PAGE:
It's enough to make the car enthusiast's skin crawl. Visions of autonomous cars making their way along the highway while the occupants go about their daily business. If you love driving and cars, handing over control of your car to a machine is like handing over a child.

Bill Reinert, a mechanical engineer who led the Toyota Prius design team, sees driverless cars as part of our future though. When someone who made the disruptive hybrid technology mainstream makes predictions about the future, you're inclined to take notice.

Having passengered in an automated Prius between Mountain View and Burlingame in California, he even described the experience as fun: "You drive it hands on or hands off. Drive it like cruise control, and it trains itself on the routes you take... I was shocked, shocked to see how good that was" he said in an interview with Forbes.

The automated Prius is one of the cars developed by Google for the purposes of exploring driverless technology. One of their first projects was an automated Volkswagen Passat wagon, but now the technology is good enough for road use.

The car is equipped with video cameras, radar sensors, laser sensing technology and maps. The information is processed by Google's data centers and the car can be autonomously steered. They've already tested variants of the car all over California - down the winding Lombard Street in San Francisco, along the Pacific Coast Highway and around Lake Tahoe.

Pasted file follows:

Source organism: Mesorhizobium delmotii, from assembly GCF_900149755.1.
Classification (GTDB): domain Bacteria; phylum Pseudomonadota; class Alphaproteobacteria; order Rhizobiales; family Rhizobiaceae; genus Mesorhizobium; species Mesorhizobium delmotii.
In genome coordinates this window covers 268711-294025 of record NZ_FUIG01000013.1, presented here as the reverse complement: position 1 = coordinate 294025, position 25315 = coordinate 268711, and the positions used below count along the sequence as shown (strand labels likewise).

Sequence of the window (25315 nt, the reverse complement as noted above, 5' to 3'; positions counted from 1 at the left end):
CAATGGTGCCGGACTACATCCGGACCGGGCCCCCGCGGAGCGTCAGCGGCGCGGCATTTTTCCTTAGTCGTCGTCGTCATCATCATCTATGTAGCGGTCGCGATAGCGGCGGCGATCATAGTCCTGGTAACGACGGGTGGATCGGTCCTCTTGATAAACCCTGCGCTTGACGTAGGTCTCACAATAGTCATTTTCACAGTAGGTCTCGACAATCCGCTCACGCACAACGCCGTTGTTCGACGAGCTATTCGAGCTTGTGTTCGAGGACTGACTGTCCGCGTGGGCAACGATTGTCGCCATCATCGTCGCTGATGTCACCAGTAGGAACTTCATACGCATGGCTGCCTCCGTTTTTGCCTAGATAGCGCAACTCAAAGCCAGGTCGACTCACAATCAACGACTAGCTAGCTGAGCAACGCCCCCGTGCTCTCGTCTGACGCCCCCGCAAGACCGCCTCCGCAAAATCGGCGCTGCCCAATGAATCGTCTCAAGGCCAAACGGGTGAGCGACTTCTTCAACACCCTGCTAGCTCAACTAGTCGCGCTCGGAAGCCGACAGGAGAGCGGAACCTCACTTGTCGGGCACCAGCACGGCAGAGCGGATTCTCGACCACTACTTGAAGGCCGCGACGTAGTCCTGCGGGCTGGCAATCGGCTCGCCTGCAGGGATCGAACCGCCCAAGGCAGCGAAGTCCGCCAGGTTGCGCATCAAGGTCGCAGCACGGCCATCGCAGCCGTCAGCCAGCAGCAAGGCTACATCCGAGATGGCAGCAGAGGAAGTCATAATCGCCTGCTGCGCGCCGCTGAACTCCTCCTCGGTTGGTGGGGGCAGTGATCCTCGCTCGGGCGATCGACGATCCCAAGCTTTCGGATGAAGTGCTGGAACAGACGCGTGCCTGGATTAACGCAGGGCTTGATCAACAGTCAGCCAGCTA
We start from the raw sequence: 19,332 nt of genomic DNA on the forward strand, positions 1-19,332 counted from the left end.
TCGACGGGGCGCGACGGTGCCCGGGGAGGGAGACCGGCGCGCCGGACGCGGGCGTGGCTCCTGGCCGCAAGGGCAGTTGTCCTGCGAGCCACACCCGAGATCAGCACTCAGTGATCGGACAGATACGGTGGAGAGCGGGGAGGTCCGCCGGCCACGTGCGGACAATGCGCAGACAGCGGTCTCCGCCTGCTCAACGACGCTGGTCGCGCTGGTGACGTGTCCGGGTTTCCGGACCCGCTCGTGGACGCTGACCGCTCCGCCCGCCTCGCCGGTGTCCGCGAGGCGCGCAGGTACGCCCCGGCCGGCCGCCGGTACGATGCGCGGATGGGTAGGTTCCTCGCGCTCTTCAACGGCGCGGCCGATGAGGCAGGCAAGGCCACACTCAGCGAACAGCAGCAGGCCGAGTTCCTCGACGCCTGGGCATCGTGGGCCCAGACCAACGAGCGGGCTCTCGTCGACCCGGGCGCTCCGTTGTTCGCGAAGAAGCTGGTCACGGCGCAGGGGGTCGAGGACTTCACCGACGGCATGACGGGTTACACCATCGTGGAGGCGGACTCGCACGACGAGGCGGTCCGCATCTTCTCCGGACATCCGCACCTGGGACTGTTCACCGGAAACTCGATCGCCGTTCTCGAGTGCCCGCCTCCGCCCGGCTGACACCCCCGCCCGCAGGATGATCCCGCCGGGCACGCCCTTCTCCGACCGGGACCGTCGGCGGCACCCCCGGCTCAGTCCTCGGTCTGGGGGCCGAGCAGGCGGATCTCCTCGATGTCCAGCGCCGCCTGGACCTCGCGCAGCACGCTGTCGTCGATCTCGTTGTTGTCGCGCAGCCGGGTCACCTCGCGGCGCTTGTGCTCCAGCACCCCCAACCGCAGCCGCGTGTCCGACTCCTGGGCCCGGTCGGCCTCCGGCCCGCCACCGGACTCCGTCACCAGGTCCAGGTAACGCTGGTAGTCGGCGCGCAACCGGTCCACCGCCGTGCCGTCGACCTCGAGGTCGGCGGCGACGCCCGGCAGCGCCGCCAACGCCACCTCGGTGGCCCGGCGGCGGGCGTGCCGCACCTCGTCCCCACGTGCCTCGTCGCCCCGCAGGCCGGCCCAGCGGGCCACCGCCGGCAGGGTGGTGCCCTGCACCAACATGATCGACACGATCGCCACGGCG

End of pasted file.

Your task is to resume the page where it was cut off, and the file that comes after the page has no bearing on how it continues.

The cars still need operators at the moment (there are all sorts of legal issues involved in sending unmanned vehicles out into the wild) but the bottom line is, the technology works.

But would you buy one? The answer to that is, you may not need to. Reinert also predicts that in future, car sharing subscriptions might take over personal ownership for many people.

Zipcar is an example of the process in action, and several other companies such as Hertz with Connect and Avis with CARvenience are launching similar services. The Toyota/Scion iQ-based FT-EV concept is designed for just such a service. It's small enough to be parked in select locations around a city and booked by anyone who needs it.

The booking process should be easy enough too. With the ubiquity of smartphone applications used for booking airline or train tickets, it doesn't take a leap of imagination to see a similar service being used to book a car.

And if the car drives itself to your location, you need never take a break from your smartphone again. The driving enthusiasts have a silver lining though - now you will at least know there's something in control of the car...